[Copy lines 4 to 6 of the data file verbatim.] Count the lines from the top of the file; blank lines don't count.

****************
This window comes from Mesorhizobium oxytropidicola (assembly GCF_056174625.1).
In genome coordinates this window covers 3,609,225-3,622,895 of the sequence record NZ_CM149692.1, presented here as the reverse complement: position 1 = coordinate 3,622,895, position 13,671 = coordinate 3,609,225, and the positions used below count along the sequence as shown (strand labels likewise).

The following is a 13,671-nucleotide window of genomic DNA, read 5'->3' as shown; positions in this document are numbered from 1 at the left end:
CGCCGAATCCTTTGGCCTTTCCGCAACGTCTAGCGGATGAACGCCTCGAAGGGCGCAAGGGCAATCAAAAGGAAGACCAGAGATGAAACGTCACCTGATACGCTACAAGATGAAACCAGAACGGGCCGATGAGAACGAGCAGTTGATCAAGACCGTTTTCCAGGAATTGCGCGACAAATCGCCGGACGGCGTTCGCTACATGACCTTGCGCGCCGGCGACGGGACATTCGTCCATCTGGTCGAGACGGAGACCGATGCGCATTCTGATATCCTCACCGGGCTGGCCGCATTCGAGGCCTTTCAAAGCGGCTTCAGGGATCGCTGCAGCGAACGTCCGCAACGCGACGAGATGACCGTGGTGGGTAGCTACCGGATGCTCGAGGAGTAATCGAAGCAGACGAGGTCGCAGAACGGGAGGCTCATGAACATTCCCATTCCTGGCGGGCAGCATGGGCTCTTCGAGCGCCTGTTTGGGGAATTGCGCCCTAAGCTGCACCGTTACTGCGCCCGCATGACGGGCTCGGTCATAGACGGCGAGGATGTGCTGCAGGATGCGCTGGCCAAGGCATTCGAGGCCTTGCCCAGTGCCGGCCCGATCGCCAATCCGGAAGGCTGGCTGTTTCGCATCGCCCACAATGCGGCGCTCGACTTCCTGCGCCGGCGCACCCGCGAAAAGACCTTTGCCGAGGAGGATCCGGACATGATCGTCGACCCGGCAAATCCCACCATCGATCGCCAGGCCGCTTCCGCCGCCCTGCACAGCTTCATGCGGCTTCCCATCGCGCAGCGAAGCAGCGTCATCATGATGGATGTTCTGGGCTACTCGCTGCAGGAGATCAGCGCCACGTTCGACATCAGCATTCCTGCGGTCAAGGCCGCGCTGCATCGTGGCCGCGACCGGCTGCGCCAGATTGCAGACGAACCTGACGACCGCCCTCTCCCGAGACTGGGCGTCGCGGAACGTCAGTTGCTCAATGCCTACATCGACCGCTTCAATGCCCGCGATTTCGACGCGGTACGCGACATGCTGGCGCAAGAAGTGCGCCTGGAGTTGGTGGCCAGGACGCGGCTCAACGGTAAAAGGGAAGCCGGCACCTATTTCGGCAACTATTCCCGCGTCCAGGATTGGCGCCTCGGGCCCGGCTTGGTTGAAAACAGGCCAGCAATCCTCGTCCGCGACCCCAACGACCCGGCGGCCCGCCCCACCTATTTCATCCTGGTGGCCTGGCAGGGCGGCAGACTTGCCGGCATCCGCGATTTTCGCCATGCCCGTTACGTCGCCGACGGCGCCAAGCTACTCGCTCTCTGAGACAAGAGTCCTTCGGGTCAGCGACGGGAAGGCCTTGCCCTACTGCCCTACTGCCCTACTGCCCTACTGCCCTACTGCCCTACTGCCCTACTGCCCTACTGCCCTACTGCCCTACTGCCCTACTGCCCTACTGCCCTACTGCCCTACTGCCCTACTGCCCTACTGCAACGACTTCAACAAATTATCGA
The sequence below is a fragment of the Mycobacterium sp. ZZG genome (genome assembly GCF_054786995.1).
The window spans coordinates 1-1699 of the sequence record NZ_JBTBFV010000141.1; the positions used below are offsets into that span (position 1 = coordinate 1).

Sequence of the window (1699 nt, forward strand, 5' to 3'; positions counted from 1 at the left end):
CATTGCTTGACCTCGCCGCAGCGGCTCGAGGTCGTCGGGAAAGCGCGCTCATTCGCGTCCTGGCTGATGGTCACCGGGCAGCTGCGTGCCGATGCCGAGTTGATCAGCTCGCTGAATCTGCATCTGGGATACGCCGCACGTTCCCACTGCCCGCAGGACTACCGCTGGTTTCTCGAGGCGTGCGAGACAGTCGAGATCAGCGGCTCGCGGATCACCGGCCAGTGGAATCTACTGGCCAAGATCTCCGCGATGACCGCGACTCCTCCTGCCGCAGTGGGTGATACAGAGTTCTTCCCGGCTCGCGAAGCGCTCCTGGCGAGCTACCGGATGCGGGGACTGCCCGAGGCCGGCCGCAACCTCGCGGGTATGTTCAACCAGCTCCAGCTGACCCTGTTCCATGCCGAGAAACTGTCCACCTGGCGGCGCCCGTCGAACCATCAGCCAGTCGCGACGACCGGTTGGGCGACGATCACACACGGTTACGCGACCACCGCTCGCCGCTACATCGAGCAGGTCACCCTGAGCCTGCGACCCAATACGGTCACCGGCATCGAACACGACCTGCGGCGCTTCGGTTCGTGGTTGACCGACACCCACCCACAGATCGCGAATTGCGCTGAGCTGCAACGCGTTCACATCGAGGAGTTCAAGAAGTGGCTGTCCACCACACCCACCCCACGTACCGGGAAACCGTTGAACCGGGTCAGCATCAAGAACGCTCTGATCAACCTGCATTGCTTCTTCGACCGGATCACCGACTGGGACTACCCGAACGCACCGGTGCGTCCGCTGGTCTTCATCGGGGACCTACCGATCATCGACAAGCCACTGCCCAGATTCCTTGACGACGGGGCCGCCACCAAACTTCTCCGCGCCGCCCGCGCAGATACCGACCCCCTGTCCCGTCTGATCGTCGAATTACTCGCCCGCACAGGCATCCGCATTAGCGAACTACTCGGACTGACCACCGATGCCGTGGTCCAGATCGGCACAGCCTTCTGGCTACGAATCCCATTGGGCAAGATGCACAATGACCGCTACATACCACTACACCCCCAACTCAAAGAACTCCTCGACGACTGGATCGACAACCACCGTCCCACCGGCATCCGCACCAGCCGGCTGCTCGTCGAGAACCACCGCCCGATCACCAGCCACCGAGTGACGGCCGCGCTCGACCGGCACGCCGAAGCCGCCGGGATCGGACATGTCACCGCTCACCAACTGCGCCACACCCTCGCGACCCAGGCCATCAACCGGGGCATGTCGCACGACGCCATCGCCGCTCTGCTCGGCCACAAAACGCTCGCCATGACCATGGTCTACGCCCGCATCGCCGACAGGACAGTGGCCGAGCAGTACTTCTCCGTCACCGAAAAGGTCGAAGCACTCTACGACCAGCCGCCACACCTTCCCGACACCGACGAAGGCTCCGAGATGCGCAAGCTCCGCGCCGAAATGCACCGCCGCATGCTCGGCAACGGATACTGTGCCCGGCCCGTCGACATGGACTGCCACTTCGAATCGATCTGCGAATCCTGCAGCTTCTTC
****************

CGCCGAATCCTTTGGCCTTTCCGCAACGTCTAGCGGATGAACGCCTCGAAGGGCGCAAGGGCAATCAAAAGGAAGACCAGAGATGAAACGTCACCTGATACGCTACAAGATGAAACCAGAACGGGCCGATGAGAACGAGCAGTTGATCAAGACCGTTTTCCAGGAATTGCGCGACAAATCGCCGGACGGCGTTCGCTACATGACCTTGCGCGCCGGCGACGGGACATTCGTCCATCTGGTCGAGACGGAGACCGATGCGCATTCTGATATCCTCACCGGGCTGGCCGCATTCGAGGCCTTTCAAAGCGGCTTCAGGGATCGCTGCAGCGAACGTCCGCAACGCGACGAGATGACCGTGGTGGGTAGCTACCGGATGCTCGAGGAGTAATCGAAGCAGACGAGGTCGCAGAACGGGAGGCTCATGAACATTCCCATTCCTGGCGGGCAGCATGGGCTCTTCGAGCGCCTGTTTGGGGAATTGCGCCCTAAGCTGCACCGTTACTGCGCCCGCATGACGGGCTCGGTCATAGACGGCGAGGATGTGCTGCAGGATGCGCTGGCCAAGGCATTCGAGGCCTTGCCCAGTGCCGGCCCGATCGCCAATCCGGAAGGCTGGCTGTTTCGCATCGCCCACAATGCGGCGCTCGACTTCCTGCGCCGGCGCACCCGCGAAAAGACCTTTGCCGAGGAGGATCCGGACATGATCGTCGACCCGGCAAATCCCACCATCGATCGCCAGGCCGCTTCCGCCGCCCTGCACAGCTTCATGCGGCTTCCCATCGCGCAGCGAAGCAGCGTCATCATGATGGATGTTCTGGGCTACTCGCTGCAGGAGATCAGCGCCACGTTCGACATCAGCATTCCTGCGGTCAAGGCCGCGCTGCATCGTGGCCGCGACCGGCTGCGCCAGATTGCAGACGAACCTGACGACCGCCCTCTCCCGAGACTGGGCGTCGCGGAACGTCAGTTGCTCAATGCCTACATCGACCGCTTCAATGCCCGCGATTTCGACGCGGTACGCGACATGCTGGCGCAAGAAGTGCGCCTGGAGTTGGTGGCCAGGACGCGGCTCAACGGTAAAAGGGAAGCCGGCACCTATTTCGGCAACTATTCCCGCGTCCAGGATTGGCGCCTCGGGCCCGGCTTGGTTGAAAACAGGCCAGCAATCCTCGTCCGCGACCCCAACGACCCGGCGGCCCGCCCCACCTATTTCATCCTGGTGGCCTGGCAGGGCGGCAGACTTGCCGGCATCCGCGATTTTCGCCATGCCCGTTACGTCGCCGACGGCGCCAAGCTACTCGCTCTCTGAGACAAGAGTCCTTCGGGTCAGCGACGGGAAGGCCTTGCCCTACTGCCCTACTGCCCTACTGCCCTACTGCCCTACTGCCCTACTGCCCTACTGCCCTACTGCCCTACTGCCCTACTGCCCTACTGCCCTACTGCCCTACTGCCCTACTGCCCTACTGCCCTACTGCAACGACTTCAACAAATTATCGA
The sequence below is a fragment of the Mycobacterium sp. ZZG genome (genome assembly GCF_054786995.1).
The window spans coordinates 1-1699 of the sequence record NZ_JBTBFV010000141.1; the positions used below are offsets into that span (position 1 = coordinate 1).